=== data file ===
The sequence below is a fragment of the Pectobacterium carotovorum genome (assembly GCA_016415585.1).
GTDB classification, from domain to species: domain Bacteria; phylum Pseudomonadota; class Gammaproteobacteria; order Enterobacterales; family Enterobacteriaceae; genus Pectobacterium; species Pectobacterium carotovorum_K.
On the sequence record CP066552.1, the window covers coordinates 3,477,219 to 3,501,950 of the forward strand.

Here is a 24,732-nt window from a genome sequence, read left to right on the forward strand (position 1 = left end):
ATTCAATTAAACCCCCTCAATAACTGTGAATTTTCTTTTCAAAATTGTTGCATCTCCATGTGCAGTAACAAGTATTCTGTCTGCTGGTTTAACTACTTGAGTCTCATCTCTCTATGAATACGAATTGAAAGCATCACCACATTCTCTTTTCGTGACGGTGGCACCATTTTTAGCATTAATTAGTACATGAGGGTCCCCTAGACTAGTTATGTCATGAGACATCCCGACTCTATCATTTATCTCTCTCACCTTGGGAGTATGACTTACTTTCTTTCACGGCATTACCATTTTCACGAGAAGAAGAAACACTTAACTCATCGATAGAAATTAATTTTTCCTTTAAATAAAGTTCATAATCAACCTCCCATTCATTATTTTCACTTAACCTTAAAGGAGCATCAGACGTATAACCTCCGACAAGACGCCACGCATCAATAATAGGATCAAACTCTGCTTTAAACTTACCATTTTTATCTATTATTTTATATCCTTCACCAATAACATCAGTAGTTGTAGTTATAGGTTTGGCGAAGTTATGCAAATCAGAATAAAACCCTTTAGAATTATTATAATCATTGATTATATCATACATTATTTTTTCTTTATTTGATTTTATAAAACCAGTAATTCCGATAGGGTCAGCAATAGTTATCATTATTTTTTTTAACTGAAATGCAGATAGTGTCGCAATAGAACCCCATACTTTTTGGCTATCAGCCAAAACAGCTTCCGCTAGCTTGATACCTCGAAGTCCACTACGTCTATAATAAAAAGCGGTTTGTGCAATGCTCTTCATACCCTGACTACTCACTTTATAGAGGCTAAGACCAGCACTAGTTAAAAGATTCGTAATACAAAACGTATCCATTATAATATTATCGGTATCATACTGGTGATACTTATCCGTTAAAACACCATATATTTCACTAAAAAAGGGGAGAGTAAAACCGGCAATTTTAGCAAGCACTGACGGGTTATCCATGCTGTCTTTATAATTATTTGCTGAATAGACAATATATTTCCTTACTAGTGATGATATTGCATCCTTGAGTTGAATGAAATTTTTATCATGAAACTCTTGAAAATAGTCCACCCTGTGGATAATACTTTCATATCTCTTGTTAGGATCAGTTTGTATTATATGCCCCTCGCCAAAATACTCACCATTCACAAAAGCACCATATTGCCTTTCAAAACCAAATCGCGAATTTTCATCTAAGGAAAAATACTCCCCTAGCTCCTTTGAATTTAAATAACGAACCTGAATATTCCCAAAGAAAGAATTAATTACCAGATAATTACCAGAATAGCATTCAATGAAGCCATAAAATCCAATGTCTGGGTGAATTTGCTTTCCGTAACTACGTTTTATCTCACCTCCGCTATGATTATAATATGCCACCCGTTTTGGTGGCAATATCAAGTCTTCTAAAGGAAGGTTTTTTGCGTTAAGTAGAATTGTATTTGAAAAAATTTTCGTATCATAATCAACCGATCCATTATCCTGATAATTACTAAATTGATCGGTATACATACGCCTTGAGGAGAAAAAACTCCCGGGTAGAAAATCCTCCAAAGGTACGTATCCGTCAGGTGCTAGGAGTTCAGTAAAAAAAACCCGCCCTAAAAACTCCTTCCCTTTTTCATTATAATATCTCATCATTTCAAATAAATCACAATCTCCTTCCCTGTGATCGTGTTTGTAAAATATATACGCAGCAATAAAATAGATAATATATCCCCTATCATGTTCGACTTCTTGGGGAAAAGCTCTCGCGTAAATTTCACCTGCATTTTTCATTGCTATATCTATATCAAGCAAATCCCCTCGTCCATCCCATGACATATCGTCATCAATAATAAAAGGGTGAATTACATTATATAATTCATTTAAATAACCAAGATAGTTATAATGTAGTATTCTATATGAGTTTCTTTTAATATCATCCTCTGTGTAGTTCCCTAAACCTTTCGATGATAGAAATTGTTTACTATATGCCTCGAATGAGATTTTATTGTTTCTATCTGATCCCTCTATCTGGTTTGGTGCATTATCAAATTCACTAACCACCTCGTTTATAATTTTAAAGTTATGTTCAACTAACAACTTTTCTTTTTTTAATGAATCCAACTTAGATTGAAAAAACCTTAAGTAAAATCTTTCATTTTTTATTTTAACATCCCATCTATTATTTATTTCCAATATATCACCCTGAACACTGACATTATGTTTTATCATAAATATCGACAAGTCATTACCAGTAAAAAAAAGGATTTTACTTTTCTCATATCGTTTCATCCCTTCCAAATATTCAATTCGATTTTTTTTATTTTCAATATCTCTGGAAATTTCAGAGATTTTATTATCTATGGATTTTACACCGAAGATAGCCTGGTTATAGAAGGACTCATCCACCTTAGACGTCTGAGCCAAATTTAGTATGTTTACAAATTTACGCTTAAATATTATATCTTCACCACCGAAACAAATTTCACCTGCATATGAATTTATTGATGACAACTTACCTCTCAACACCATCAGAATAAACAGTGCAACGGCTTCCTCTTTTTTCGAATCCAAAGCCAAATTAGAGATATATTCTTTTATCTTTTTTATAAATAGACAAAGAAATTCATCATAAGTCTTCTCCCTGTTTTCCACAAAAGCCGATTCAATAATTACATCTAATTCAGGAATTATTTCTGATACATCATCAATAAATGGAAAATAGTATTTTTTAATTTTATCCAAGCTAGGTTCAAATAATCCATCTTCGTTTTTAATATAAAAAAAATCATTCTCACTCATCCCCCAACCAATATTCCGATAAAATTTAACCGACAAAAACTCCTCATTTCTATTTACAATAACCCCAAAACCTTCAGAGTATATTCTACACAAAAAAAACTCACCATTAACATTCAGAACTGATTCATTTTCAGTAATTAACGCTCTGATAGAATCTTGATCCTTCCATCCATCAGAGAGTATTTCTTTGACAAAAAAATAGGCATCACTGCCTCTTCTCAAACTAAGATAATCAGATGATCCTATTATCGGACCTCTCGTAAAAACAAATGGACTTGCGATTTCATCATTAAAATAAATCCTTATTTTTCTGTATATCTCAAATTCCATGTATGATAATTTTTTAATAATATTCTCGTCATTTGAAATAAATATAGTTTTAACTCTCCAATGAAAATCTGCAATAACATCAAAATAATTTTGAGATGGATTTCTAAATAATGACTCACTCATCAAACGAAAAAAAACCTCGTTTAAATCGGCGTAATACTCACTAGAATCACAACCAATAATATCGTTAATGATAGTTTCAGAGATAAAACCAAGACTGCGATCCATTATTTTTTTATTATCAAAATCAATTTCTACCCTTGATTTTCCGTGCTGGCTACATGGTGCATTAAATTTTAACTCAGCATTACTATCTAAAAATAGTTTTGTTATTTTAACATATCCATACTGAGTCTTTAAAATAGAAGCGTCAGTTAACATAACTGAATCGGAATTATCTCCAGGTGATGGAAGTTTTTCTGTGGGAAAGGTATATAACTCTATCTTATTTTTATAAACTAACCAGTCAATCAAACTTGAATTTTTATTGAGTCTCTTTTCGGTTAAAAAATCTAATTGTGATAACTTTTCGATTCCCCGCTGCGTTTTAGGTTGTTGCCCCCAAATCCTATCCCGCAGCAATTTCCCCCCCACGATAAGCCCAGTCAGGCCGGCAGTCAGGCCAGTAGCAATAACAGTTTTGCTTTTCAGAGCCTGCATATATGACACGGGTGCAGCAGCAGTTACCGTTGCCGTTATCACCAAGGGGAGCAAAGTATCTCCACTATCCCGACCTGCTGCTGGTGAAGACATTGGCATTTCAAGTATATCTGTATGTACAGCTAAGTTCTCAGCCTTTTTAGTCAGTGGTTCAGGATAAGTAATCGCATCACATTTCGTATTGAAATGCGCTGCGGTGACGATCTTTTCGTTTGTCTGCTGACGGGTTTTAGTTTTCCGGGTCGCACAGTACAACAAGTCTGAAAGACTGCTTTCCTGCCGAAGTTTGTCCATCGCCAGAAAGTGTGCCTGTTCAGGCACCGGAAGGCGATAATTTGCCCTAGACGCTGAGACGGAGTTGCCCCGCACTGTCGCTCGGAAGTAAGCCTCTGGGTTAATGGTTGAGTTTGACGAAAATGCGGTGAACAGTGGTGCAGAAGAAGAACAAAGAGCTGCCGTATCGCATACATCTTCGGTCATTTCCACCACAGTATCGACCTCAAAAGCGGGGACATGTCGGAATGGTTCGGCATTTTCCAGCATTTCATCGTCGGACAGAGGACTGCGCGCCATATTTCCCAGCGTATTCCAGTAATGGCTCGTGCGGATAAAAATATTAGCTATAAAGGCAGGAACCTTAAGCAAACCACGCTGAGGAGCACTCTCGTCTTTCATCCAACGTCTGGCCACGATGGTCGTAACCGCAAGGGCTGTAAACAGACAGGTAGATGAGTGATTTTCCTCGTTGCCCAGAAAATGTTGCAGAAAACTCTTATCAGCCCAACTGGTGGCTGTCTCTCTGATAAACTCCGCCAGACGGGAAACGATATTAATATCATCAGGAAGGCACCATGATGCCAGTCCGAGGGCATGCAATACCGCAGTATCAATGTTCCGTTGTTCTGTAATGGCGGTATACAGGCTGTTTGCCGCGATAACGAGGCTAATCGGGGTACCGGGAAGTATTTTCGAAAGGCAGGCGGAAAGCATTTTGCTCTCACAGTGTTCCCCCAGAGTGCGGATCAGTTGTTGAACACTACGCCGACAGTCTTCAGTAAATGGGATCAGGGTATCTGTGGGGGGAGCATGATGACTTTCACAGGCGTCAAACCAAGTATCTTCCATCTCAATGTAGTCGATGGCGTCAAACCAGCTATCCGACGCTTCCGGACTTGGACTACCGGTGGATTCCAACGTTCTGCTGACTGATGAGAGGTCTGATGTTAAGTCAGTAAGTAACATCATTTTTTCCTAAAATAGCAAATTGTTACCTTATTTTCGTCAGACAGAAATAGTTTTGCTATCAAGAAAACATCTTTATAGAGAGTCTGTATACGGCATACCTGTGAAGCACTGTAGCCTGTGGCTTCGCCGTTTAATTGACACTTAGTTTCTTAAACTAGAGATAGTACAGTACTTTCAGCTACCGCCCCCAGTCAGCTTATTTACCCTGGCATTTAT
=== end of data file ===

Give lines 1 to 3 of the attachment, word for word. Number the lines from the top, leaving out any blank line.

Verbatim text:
The sequence below is a fragment of the Pectobacterium carotovorum genome (assembly GCA_016415585.1).
GTDB classification, from domain to species: domain Bacteria; phylum Pseudomonadota; class Gammaproteobacteria; order Enterobacterales; family Enterobacteriaceae; genus Pectobacterium; species Pectobacterium carotovorum_K.
On the sequence record CP066552.1, the window covers coordinates 3,477,219 to 3,501,950 of the forward strand.